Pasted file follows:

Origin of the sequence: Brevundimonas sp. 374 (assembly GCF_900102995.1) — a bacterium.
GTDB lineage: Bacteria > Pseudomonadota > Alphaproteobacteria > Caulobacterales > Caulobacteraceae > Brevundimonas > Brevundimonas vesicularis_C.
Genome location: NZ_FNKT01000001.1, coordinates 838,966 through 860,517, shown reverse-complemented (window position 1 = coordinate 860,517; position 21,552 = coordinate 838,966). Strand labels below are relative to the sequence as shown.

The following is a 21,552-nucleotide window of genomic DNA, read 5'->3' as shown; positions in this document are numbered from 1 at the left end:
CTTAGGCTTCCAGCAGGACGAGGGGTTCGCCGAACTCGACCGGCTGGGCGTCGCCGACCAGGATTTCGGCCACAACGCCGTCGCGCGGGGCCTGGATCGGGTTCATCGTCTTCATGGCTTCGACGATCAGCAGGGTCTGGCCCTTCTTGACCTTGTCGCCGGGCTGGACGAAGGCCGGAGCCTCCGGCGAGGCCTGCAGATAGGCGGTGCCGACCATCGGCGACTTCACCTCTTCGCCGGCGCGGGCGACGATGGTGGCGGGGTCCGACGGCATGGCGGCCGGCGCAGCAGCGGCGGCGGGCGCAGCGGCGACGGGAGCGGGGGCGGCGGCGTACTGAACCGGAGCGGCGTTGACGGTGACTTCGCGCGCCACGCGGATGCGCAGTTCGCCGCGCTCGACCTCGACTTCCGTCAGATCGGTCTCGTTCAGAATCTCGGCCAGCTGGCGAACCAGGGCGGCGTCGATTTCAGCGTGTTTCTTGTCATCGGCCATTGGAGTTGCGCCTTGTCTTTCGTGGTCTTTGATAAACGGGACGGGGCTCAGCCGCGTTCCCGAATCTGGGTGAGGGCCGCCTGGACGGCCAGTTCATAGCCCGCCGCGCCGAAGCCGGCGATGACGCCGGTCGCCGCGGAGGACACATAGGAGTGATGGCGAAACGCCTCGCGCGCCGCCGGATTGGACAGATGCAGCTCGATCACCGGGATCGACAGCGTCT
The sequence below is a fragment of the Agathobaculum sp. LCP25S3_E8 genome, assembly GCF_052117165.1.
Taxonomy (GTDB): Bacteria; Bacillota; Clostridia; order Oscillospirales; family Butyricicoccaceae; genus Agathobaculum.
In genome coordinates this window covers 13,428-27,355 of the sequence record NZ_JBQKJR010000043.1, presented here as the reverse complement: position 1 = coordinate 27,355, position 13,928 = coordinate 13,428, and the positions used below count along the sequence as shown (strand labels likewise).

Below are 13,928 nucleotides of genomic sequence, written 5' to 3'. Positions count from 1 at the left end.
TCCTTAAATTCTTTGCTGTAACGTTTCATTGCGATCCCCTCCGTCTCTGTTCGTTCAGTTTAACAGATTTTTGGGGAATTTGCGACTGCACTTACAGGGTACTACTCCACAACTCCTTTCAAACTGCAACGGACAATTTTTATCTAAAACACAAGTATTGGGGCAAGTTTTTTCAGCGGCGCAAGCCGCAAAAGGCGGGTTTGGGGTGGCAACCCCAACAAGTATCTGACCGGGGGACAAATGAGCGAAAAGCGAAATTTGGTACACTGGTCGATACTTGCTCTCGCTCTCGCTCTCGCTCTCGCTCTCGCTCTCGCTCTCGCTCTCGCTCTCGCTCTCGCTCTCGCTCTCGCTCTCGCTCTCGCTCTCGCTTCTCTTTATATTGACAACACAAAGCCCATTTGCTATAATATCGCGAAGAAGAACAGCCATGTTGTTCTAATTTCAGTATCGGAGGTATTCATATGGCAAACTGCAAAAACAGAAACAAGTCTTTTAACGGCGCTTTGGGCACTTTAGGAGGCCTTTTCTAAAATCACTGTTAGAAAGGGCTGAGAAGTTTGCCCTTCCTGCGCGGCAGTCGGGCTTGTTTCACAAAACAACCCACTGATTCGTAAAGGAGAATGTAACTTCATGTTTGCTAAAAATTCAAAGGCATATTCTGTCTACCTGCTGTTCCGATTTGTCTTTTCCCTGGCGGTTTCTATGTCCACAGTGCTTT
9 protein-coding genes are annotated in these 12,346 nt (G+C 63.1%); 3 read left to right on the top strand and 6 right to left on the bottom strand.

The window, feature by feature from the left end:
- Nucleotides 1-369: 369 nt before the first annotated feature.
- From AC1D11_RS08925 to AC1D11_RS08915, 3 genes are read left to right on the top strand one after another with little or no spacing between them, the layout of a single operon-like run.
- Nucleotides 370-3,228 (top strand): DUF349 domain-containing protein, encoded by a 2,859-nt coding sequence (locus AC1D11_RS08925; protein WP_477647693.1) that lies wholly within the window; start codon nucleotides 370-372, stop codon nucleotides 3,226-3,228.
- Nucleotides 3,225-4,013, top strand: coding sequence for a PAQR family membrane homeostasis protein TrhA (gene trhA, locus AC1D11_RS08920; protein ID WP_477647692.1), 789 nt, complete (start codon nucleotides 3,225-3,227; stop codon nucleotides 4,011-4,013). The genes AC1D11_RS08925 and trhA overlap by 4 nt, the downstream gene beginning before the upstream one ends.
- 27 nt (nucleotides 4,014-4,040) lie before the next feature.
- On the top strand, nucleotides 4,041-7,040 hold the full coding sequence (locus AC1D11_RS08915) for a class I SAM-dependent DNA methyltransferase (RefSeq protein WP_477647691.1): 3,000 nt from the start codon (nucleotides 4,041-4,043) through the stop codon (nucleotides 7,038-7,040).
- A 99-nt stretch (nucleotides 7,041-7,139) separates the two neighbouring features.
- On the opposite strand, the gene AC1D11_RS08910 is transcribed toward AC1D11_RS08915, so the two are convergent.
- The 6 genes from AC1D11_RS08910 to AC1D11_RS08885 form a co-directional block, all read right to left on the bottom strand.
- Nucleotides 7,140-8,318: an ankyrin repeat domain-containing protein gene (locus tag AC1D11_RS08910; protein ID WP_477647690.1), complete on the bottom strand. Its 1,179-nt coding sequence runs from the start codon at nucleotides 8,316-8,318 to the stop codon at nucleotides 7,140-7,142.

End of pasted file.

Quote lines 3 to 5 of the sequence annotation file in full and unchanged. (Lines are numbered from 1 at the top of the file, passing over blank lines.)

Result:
Genome location: NZ_FNKT01000001.1, coordinates 838,966 through 860,517, shown reverse-complemented (window position 1 = coordinate 860,517; position 21,552 = coordinate 838,966). Strand labels below are relative to the sequence as shown.

The following is a 21,552-nucleotide window of genomic DNA, read 5'->3' as shown; positions in this document are numbered from 1 at the left end:
CTTAGGCTTCCAGCAGGACGAGGGGTTCGCCGAACTCGACCGGCTGGGCGTCGCCGACCAGGATTTCGGCCACAACGCCGTCGCGCGGGGCCTGGATCGGGTTCATCGTCTTCATGGCTTCGACGATCAGCAGGGTCTGGCCCTTCTTGACCTTGTCGCCGGGCTGGACGAAGGCCGGAGCCTCCGGCGAGGCCTGCAGATAGGCGGTGCCGACCATCGGCGACTTCACCTCTTCGCCGGCGCGGGCGACGATGGTGGCGGGGTCCGACGGCATGGCGGCCGGCGCAGCAGCGGCGGCGGGCGCAGCGGCGACGGGAGCGGGGGCGGCGGCGTACTGAACCGGAGCGGCGTTGACGGTGACTTCGCGCGCCACGCGGATGCGCAGTTCGCCGCGCTCGACCTCGACTTCCGTCAGATCGGTCTCGTTCAGAATCTCGGCCAGCTGGCGAACCAGGGCGGCGTCGATTTCAGCGTGTTTCTTGTCATCGGCCATTGGAGTTGCGCCTTGTCTTTCGTGGTCTTTGATAAACGGGACGGGGCTCAGCCGCGTTCCCGAATCTGGGTGAGGGCCGCCTGGACGGCCAGTTCATAGCCCGCCGCGCCGAAGCCGGCGATGACGCCGGTCGCCGCGGAGGACACATAGGAGTGATGGCGAAACGCCTCGCGCGCCGCCGGATTGGACAGATGCAGCTCGATCACCGGGATCGACAGCGTCT